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From lectures to videos, discussions and quizzes

Online tools, problem-solving teaching in groups and other new initiatives have replaced the traditional lectures in psychiatry for medical students on the Master’s degree programme. The result is better learning, a higher rate of attendance and revitalisation – also for associate professors and professors, concludes Ole Mors, who is professor and chair of psychiatry.

2016.11.24 | Nanna Jespersgård

The result is better learning, a higher rate of attendance and revitalisation – also for associate professors and professors, concludes Ole Mors, who is professor and chair of psychiatry.

A severely depressed man appears on the computer screen. He has tried to take his own life and, in the video, he is now talking to the doctor who will make a diagnosis based on what is known as a semi-structured, diagnostic interview. The questioning technique is part of the syllabus for the psychiatry course, and after a few minutes the patient case is frozen and an assignment appears on the screen for the medical students: "What would you ask about now?”

Videocases with feedback and training in diagnosing patients are one of several new forms of instruction which have arisen as a consequence of the increase in the number of students on the fourth semester of the Master’s degree programme. To make room for an extra class of students in the clinical departments, half of the previous lectures had to be abolished. And that kick-started the lecturers thinking about teaching and learning in a new way, explains Ole Mors, professor and chair of psychiatry at The Department of Clinical Medicine, and also head of the Research Unit for Psychoses at Aarhus University Hospital in Risskov.

"We had to change the way we taught, because course days were abolished in favour of clinical training. And we have all found this to be a much-needed change and improvement. Before then we did things more or less like we always had, even though lectures are not a good form of instruction,” says Ole Mors.

They listen more attentively and there is more discussion

Ole Mors has been pleasantly surprised by the switch to forms of instruction such as Blended Learning, which combines computer-mediated teaching such as video presentations with actual physical attendance.

"Video with embedded assignments has shown itself to function better than lectures as a starting point for undertaking clinical training with interviews of real patients under supervision. The penny drops for them when learning is utilised along the way,” says Ole Mors, who underlines that the participants in the video are not real patients, but colleagues acting out the scenes.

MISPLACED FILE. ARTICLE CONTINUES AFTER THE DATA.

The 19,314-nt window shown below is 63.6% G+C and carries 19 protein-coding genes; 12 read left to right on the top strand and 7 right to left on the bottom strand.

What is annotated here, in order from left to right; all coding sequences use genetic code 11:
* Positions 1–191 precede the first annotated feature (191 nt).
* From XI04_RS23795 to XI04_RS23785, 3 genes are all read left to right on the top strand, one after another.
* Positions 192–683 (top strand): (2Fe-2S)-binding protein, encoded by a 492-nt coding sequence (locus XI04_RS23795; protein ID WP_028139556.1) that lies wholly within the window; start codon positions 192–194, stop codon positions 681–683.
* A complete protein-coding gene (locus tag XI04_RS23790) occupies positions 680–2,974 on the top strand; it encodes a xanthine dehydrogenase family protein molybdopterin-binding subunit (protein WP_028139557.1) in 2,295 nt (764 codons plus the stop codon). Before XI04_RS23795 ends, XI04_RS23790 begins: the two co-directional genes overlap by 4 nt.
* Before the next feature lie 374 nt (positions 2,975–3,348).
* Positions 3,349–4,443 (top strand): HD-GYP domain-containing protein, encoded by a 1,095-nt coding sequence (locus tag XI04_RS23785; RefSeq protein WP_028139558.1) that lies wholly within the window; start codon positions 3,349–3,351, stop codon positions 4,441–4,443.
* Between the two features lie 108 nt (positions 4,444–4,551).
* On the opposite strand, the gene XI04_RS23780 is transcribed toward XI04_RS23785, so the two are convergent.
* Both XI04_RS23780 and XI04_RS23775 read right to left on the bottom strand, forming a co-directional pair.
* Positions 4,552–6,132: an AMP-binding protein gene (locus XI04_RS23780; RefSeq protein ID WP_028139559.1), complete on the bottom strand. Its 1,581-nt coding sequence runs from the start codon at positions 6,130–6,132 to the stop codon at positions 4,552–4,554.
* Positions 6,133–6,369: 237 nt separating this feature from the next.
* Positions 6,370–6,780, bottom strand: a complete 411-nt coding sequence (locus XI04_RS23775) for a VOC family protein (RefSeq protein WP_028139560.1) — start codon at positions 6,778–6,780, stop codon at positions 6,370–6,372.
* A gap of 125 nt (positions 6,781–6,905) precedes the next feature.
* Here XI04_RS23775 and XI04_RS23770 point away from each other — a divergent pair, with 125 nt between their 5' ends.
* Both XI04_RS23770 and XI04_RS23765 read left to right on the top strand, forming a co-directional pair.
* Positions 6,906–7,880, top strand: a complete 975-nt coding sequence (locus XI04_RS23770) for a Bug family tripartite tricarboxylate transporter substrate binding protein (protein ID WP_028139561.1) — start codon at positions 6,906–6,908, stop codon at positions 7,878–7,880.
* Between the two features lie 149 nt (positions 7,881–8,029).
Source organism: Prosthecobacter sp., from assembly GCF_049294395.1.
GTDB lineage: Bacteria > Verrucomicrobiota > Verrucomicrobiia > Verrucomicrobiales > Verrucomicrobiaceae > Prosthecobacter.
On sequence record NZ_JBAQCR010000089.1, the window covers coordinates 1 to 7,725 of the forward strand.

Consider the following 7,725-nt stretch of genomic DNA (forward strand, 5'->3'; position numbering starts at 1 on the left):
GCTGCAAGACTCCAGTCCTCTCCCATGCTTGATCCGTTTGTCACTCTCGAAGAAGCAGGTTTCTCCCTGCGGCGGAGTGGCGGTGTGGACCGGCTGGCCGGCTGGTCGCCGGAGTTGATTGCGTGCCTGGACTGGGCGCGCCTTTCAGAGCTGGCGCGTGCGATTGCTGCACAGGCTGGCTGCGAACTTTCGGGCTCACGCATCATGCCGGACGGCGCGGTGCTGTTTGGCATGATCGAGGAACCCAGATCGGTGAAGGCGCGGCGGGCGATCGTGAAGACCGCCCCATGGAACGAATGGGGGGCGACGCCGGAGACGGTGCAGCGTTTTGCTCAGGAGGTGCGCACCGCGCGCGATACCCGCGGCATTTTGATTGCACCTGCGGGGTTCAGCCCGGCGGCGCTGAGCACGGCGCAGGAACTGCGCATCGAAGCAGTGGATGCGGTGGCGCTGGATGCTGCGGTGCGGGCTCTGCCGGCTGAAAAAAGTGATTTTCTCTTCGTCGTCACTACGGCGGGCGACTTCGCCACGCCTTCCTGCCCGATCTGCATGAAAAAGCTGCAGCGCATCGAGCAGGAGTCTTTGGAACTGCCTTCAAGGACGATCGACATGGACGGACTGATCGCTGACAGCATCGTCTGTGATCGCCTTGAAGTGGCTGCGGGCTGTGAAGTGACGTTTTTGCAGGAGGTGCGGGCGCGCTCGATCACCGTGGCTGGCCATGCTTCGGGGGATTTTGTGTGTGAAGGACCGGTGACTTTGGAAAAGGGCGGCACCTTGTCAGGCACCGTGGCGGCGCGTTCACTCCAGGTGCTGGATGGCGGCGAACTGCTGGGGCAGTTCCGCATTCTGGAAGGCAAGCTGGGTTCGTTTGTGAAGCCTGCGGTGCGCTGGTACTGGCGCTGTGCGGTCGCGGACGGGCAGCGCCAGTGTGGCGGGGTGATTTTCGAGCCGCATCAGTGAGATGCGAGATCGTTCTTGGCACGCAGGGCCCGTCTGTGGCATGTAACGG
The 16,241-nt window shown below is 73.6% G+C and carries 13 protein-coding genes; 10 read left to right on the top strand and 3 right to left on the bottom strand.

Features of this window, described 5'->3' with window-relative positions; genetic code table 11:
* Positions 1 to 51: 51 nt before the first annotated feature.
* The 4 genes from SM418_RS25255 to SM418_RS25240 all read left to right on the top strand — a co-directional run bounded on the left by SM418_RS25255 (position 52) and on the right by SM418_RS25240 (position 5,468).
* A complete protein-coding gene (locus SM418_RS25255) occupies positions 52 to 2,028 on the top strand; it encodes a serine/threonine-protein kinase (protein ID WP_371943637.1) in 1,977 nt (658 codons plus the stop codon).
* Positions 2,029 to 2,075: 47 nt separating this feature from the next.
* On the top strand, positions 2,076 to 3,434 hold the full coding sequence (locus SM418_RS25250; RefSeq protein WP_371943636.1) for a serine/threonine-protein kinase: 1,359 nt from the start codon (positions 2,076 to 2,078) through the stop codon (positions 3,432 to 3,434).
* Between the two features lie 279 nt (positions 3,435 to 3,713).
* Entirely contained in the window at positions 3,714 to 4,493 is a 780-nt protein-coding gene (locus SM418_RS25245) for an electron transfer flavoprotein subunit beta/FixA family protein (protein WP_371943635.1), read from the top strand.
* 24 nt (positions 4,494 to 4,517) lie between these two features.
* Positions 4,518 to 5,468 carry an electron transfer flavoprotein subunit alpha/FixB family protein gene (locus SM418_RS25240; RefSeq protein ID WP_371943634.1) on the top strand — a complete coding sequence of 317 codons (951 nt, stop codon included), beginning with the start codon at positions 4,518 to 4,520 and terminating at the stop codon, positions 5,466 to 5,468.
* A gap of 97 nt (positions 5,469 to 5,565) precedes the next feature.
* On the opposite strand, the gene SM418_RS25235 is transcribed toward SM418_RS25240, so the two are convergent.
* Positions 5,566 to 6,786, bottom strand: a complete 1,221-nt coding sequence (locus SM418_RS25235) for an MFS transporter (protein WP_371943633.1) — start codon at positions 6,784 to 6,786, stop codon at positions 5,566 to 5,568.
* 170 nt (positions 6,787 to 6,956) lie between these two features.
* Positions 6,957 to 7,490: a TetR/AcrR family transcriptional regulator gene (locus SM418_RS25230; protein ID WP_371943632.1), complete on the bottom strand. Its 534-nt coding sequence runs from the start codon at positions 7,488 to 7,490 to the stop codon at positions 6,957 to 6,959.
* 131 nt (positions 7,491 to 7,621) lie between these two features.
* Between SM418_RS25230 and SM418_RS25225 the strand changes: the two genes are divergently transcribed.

The principles of applied learning are also found in Team Based Learning (TBL). This is where the students come to lessons and discuss and bring newly acquired knowledge into play in groups, which contrasts with previously, where they primarily came to listen to a lecture. The psychiatry course has thus far introduced Team Based Learning for cases with schizophrenia, abuse and suicidal behaviour; autism and anxiety; personality disorders and self-injuring behaviour; and for depression and delirium as a precursor for dementia.

Self-test via quiz

Before each TBL session, the students have to read specific parts of the syllabus, which focus directly on the three-hour lesson, which is run by the lecturer, but which is also student-activating. The session always starts with an individual readiness test. After the individual test, exactly the same questions are answered in small groups – hence the name, Team Based Learning. The answers from the group test are shown simultaneously for all groups. This can e.g. be done in the form of the online quiz program Kahoot, where students use mobile phones to answer questions, or via green or red cards for correct and incorrect answers. The lecturer reveals the correct answers on an ongoing basis, often using individual slides.

After the two preliminary tests, the groups are fully prepared to take on the day’s most important assignment; a patient case that must be diagnosed and treated. Just like in the real world – and at the exam!

"It quickly becomes clear that group discussion raises the level for all of the students who are in turn asked to present the group's answers and the underlying reasoning. The lesson ends with the lecturer’s comments, summing up and additional information where required," explains Ole Mors. He estimates that approximately 40 out of the 60 students come to Team Based Learning. That is more than at traditional lectures in the past.

Psychiatry has received practical assistance from CESU, The Centre for Health Sciences Education, in connection with the change in forms of instruction. CESU is a research, development and consultancy unit under Health at Aarhus University. Ole Mors does not hesitate to recommend that others should seek assistance before beginning a similar process.

"CESU has a range of activities that you can make use of, and changing over to new forms of instruction is a major task. But at the same time, it has been really fun to be part of, and we have revitalised both the teaching and ourselves," says Ole Mors.

Further information:

Professor Ole Mors
Aarhus University, Department of Clinical Medicine and
Aarhus University Hospital, Risskov
Direct tel.: (+45) 2947 9780
Email: ole.mors@clin.au.dk



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